Hume left school with three O-levels, and a vague hankering to make films. "I went to Soho every day knocking on the doors of editing suites. I got a job as an assistant film editor, which lasted for a few years but I found writing incredibly difficult, and I thought: 'How am I going to make a film if I can't write?' I didn't really comprehend that someone else would do that bit."
After two years he fell out with one of the directors, was fired and returned to Kent. He worked as a petrol-pump attendant for six months before getting a job making life-insurance- trading films.
"That was awful, truly dreadful. I realised that I had to do something where I could be in charge of what I was doing, so I thought then that maybe I could do pictures." He enrolled in evening classes in art at the Working Men's College in Camden, London, and later signed up for an art foundation course.
After a year at Liverpool Polytechnic, Hume transferred to Goldsmiths, where he found himself working amid a group of hugely confident and like-minded people. His tutors later said that there was a chemical reaction between the students that was unprecedented and very exciting.
It was a competitive yet supportive environment that Hume found thrilling. "Everyone was simply trying to find a way of making their own work and finding their own voice. When they found that voice, and made something good, you'd say: 'How brilliant. I wish I'd done that myself, but how brilliant.'"
After the fabled Freeze exhibition, Saatchi bought two of Hume's door paintings and commissioned four more. By the mid-Nineties, Hume and friends were the toast of Britain's cultural scene and were rubbing shoulders with pop stars, film-makers, writers and actors.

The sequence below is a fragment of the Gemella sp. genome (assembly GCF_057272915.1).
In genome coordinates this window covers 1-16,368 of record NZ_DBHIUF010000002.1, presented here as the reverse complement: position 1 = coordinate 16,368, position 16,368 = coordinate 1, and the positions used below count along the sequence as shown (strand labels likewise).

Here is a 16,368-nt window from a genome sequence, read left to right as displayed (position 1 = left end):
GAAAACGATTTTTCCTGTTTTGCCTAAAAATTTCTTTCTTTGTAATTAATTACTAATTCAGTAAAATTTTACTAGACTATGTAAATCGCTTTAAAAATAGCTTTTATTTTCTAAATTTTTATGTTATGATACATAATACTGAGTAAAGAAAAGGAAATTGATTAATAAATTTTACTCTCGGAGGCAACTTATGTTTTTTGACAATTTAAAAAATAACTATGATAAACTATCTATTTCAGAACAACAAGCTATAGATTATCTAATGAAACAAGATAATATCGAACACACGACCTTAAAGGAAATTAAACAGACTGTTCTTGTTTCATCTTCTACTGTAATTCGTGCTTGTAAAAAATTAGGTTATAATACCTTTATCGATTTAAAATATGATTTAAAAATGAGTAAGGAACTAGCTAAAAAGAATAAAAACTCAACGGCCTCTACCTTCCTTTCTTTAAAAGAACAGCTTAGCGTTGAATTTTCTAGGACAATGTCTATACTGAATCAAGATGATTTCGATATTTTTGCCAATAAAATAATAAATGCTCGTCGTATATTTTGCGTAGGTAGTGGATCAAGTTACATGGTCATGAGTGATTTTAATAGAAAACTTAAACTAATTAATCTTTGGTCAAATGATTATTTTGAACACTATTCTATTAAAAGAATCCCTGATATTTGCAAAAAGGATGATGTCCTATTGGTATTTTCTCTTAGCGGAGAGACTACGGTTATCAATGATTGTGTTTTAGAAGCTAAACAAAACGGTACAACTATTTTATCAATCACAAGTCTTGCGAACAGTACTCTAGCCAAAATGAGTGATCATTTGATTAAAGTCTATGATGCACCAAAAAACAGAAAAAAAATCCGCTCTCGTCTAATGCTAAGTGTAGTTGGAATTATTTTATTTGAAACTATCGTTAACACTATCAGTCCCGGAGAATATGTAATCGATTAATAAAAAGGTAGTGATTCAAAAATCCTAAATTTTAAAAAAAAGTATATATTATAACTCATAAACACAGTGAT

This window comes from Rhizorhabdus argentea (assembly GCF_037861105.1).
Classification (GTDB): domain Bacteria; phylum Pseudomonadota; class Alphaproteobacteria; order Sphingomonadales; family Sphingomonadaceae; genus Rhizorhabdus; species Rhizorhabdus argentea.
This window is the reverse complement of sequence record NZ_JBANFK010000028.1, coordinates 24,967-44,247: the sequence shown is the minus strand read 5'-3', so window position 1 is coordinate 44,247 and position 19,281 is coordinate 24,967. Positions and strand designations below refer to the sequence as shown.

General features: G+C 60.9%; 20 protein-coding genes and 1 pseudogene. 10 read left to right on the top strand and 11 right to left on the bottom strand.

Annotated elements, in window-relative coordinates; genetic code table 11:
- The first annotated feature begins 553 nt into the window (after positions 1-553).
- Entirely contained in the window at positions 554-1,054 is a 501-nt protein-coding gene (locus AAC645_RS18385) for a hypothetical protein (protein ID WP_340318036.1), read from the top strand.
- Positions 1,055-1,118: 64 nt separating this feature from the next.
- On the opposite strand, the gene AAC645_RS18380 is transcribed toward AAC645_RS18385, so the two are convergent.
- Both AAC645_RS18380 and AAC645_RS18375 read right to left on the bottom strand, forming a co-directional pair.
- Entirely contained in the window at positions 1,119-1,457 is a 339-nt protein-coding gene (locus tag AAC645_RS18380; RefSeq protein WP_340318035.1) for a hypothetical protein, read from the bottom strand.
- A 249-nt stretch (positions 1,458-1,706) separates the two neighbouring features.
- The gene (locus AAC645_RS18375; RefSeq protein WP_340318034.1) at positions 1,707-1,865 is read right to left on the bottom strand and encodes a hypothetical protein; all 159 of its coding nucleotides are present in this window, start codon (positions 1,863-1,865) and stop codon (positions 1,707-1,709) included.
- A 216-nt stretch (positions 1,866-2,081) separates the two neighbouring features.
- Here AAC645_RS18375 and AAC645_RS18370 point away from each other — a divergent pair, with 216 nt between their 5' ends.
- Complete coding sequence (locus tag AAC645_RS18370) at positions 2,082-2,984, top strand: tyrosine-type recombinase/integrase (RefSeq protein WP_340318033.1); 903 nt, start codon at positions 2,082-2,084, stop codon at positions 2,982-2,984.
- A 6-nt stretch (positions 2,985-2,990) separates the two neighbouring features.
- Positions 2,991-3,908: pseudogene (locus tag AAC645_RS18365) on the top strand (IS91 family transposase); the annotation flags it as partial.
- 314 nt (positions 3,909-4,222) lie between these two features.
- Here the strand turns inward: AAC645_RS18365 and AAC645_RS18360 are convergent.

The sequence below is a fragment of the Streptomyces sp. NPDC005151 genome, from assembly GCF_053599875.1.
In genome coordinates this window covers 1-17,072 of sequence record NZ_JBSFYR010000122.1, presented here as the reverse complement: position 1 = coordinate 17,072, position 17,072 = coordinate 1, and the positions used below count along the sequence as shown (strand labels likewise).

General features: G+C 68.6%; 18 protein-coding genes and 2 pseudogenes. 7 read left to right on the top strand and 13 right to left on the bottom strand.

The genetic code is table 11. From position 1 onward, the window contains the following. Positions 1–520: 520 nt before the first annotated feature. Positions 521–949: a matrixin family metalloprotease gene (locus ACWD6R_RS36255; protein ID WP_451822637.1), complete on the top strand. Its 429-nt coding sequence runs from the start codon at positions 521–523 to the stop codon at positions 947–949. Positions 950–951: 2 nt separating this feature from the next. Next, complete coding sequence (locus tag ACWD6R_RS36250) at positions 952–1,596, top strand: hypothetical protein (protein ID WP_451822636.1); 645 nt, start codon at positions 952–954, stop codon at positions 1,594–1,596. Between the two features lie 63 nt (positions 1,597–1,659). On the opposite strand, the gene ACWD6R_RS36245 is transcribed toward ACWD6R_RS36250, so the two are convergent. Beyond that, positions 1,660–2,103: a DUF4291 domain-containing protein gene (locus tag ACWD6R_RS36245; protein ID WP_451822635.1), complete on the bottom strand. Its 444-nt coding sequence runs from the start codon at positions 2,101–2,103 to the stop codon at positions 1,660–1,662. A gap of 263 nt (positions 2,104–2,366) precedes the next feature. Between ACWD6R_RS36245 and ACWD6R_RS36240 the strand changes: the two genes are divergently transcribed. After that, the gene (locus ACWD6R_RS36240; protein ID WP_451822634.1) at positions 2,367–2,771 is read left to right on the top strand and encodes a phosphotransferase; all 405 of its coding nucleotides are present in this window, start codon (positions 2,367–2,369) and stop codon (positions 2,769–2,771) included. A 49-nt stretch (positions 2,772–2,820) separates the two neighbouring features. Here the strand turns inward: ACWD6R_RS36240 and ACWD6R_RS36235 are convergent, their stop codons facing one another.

"My wife thinks the Brit-art thing is a load of rubbish, but that's because she wasn't in it," he grins. "I wasn't out and about so much because of my son but it was definitely an exciting time. You had a bit of money in your pocket and you felt that there was this power, a sense of entitlement. It gave us confidence and for a while that was nice."
Since then Brit-art's enfants terribles have become contented figures of the establishment. Hume was the first of the group to be welcomed into the Royal Academy in 2001, having already represented Britain in the Venice Biennale in 1999. Since then his old chums – with whom he is still in touch – have branched out. Emin writes newspaper columns; Hirst runs a multimedia empire; Sam Taylor-Wood makes feature films. Meanwhile Hume has stuck doggedly to his original vision. His palette has darkened, and he has even started dabbling in sculpture again (and has, finally, found a way of keeping them upright) but his aesthetic hasn't altered radically since his YBA days.
"I really love making things and I don't really have the confidence to do much else," Hume reflects with apparent contentment.
"It's the great pleasure and pain of life that you really are stuck as yourself and however much you wish you were capable of making someone else's work, you can't. So you don't."
'Hume' is published by Other Criteria. Gary Hume: New Work is at the New Art Centre, Roche Court, Salisbury until 4 May (Sculpture.uk.com). He is also exhibiting at Sprüth Magers gallery in Berlin from 2 July - September - www.Spruethmagers.com